-your teachers will teach you how to make boxes like the ones they made in 2012
-No one can afford the time to design outside the box of 2012.
Here is my next piece this evening, this one with a blue background and a painted “needlework” floral design.
At long last, I’ve fought through my not-for-me (not-for-profit) responsibilities to get back to to printing furniture for an upcoming miniatures show in Toronto (the MET show). I managed to get a bunch of my Louis XVI furniture printed, assembled, polished, base coated, and finally my first finished paint job on a set.
Pretty in Pink, perfect for Marie Antoinette, or a Victorian Socialite :) YAY!
Alas, after creating the FanShroom and being comfident about applying to Fan Expo, I called their office to find out – not surprisingly – that they were at their capacity for Artist’s Alley and had quite a long waiting list.
But, at least I got a cool FanShroom design out of it!
Congratulations to Heather from http://wwwTrampt.com for winning the first set of FanShrooms in my hidden contest!
I’ve got this weird idea in my head that I might be able to swing going to fan expo with a toy and make enough money to at least afford the experience. Part of this weird idea is hinged on the following:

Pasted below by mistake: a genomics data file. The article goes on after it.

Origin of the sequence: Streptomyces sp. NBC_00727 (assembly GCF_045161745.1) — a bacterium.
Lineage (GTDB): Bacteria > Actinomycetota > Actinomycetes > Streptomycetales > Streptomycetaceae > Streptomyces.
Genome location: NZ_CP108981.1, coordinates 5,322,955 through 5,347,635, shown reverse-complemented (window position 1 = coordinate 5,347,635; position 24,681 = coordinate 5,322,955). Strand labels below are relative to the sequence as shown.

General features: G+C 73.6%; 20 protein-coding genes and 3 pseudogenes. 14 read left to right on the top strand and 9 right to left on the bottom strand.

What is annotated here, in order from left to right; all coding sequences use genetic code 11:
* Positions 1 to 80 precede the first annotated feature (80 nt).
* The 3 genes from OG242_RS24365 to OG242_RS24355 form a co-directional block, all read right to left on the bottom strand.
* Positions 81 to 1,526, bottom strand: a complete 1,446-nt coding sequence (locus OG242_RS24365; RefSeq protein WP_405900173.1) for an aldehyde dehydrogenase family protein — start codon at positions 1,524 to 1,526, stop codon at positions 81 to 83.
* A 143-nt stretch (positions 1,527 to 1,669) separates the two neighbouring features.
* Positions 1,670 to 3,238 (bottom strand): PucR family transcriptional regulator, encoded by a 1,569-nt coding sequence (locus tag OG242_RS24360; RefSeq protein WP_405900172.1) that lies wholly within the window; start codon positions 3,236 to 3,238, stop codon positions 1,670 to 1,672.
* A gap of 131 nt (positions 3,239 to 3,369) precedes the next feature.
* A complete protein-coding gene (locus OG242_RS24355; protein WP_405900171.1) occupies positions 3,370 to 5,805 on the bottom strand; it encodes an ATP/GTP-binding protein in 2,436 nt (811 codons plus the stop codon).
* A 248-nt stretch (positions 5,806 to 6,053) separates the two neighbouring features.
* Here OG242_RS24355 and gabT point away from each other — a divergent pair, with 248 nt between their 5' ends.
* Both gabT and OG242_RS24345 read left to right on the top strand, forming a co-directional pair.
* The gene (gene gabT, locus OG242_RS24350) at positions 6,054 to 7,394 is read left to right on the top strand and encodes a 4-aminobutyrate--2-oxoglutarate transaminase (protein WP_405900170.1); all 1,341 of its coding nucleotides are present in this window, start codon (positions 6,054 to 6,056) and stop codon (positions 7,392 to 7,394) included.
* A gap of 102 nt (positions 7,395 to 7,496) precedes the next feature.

- whether I can be happy enough with a toy design to take there.
- whether I can convince myself to take the risk.
- whether, at this late date, I can actually get a spot at Fan Expo.
So here’s the first step, FanShroomy, a sketch:
And the next step, was to make a 3d model… The middle model was created first, and then I thought it would be nice to give it a couple of friends for variety. Here is the render:
And the next step … print it! I’ve taken off a couple of prints already and modified them to make them look nicer / print better. I have a set that have been spray painted with a base coat drying at the moment.
Updated with a shot of the 3d prints w/ base coat:
If this works out, then I think these, along with some Lucky Kitty’s, Monster in a Kid Suits, Tiki toys from my Pirate Festival Collection, and perhaps some skully plushies, will be enough to make it! Wish me luck